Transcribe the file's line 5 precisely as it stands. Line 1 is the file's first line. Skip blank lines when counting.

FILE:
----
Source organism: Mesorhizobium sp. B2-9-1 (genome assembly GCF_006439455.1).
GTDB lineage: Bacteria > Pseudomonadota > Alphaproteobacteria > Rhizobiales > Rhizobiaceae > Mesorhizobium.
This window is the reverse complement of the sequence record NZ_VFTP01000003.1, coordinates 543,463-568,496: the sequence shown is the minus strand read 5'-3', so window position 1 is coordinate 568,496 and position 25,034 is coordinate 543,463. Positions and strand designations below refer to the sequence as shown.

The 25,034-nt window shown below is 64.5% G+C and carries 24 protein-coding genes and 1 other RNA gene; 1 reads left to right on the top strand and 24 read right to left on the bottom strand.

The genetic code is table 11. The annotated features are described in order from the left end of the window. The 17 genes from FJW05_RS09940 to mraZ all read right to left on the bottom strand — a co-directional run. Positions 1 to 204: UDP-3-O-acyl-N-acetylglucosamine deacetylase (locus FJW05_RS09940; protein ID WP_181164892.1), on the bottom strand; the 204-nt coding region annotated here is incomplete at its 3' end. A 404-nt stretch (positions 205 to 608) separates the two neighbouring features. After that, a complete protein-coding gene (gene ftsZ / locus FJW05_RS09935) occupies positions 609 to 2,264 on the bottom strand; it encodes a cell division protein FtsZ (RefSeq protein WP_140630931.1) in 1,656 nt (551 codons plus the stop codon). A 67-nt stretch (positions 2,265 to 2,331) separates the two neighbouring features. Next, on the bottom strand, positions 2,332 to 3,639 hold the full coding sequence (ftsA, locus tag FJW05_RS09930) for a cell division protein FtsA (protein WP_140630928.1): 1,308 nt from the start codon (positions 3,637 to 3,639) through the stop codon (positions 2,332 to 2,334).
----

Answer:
The genetic code is table 11. The annotated features are described in order from the left end of the window. The 17 genes from FJW05_RS09940 to mraZ all read right to left on the bottom strand — a co-directional run. Positions 1 to 204: UDP-3-O-acyl-N-acetylglucosamine deacetylase (locus FJW05_RS09940; protein ID WP_181164892.1), on the bottom strand; the 204-nt coding region annotated here is incomplete at its 3' end. A 404-nt stretch (positions 205 to 608) separates the two neighbouring features. After that, a complete protein-coding gene (gene ftsZ / locus FJW05_RS09935) occupies positions 609 to 2,264 on the bottom strand; it encodes a cell division protein FtsZ (RefSeq protein WP_140630931.1) in 1,656 nt (551 codons plus the stop codon). A 67-nt stretch (positions 2,265 to 2,331) separates the two neighbouring features. Next, on the bottom strand, positions 2,332 to 3,639 hold the full coding sequence (ftsA, locus tag FJW05_RS09930) for a cell division protein FtsA (protein WP_140630928.1): 1,308 nt from the start codon (positions 3,637 to 3,639) through the stop codon (positions 2,332 to 2,334).